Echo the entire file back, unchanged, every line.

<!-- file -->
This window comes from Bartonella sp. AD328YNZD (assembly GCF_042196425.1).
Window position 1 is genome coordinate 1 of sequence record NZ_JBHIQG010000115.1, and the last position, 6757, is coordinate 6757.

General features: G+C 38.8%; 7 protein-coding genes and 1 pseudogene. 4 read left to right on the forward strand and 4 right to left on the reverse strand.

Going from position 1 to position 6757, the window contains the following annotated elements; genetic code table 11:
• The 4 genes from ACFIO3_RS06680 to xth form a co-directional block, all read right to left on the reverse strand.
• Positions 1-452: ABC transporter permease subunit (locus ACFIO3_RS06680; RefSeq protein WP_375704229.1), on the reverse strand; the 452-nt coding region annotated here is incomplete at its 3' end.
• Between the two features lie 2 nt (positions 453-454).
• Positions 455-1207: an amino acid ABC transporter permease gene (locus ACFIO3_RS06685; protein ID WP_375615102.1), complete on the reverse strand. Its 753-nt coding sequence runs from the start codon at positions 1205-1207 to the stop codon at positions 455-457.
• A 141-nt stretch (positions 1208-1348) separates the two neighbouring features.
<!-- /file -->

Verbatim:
This window comes from Bartonella sp. AD328YNZD (assembly GCF_042196425.1).
Window position 1 is genome coordinate 1 of sequence record NZ_JBHIQG010000115.1, and the last position, 6757, is coordinate 6757.

General features: G+C 38.8%; 7 protein-coding genes and 1 pseudogene. 4 read left to right on the forward strand and 4 right to left on the reverse strand.

Going from position 1 to position 6757, the window contains the following annotated elements; genetic code table 11:
• The 4 genes from ACFIO3_RS06680 to xth form a co-directional block, all read right to left on the reverse strand.
• Positions 1-452: ABC transporter permease subunit (locus ACFIO3_RS06680; RefSeq protein WP_375704229.1), on the reverse strand; the 452-nt coding region annotated here is incomplete at its 3' end.
• Between the two features lie 2 nt (positions 453-454).
• Positions 455-1207: an amino acid ABC transporter permease gene (locus ACFIO3_RS06685; protein ID WP_375615102.1), complete on the reverse strand. Its 753-nt coding sequence runs from the start codon at positions 1205-1207 to the stop codon at positions 455-457.
• A 141-nt stretch (positions 1208-1348) separates the two neighbouring features.